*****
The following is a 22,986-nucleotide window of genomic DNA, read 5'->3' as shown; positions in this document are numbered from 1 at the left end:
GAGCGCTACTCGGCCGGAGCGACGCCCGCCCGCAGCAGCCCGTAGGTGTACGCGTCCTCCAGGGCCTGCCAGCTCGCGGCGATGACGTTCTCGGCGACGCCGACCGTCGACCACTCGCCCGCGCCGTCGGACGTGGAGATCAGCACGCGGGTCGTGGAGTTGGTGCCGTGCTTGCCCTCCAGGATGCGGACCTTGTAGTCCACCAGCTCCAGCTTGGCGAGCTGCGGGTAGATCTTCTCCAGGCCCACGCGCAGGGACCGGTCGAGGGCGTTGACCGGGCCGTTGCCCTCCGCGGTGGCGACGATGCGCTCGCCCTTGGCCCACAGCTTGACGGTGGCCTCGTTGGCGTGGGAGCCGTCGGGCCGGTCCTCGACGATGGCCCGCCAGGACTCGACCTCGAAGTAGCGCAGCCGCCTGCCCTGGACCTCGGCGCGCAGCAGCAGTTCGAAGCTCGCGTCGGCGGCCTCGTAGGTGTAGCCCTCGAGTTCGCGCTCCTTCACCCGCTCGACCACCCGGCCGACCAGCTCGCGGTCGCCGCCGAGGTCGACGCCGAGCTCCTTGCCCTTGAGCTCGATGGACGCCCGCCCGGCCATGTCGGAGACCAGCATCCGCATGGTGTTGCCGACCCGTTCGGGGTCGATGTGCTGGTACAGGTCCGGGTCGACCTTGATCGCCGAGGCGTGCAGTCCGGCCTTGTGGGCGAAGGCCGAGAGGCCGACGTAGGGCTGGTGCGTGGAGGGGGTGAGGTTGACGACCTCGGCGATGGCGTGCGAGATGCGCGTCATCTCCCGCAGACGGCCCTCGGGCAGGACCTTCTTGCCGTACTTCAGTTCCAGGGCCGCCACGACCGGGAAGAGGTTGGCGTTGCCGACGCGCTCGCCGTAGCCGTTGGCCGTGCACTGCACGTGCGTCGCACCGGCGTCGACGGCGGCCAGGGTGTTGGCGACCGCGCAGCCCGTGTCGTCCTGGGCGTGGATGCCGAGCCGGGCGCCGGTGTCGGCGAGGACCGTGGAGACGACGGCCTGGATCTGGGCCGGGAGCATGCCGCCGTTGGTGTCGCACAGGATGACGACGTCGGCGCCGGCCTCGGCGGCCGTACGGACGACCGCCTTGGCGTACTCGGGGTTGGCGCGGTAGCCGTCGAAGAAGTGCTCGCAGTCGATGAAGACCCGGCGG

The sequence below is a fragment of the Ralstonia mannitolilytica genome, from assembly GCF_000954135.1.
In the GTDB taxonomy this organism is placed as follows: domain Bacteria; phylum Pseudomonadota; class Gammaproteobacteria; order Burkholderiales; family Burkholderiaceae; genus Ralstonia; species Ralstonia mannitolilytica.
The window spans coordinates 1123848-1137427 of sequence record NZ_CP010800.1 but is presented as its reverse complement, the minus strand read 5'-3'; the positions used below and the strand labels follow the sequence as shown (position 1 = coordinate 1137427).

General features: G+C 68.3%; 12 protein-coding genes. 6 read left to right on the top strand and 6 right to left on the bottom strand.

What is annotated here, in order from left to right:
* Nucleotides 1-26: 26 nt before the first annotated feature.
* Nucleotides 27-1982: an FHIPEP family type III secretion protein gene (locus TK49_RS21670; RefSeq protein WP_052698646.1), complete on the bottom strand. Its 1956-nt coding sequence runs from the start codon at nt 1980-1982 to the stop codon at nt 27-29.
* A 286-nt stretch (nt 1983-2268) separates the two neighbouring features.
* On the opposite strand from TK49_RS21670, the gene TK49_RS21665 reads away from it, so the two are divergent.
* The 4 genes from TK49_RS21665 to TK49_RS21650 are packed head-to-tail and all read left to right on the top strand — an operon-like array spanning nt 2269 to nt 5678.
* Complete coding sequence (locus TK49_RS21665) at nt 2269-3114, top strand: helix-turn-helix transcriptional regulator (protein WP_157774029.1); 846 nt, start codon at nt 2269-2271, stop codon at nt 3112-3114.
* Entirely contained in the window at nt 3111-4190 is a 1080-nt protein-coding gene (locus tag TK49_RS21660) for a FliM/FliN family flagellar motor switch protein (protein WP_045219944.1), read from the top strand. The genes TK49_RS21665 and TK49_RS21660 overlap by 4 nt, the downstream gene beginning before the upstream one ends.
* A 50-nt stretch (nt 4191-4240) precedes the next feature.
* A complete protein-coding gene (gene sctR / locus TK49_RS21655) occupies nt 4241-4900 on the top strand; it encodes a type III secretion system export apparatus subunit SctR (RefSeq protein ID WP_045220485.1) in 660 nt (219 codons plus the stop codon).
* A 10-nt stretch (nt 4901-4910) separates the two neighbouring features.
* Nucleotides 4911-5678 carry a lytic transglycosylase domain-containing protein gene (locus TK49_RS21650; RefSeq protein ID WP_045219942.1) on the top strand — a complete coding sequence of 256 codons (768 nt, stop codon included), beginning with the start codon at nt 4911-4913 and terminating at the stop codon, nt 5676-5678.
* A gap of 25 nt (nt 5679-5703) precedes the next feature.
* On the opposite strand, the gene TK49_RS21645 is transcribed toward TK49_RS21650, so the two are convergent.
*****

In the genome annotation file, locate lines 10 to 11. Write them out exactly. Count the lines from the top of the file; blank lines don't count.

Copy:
* A 286-nt stretch (nt 1983-2268) separates the two neighbouring features.
* On the opposite strand from TK49_RS21670, the gene TK49_RS21665 reads away from it, so the two are divergent.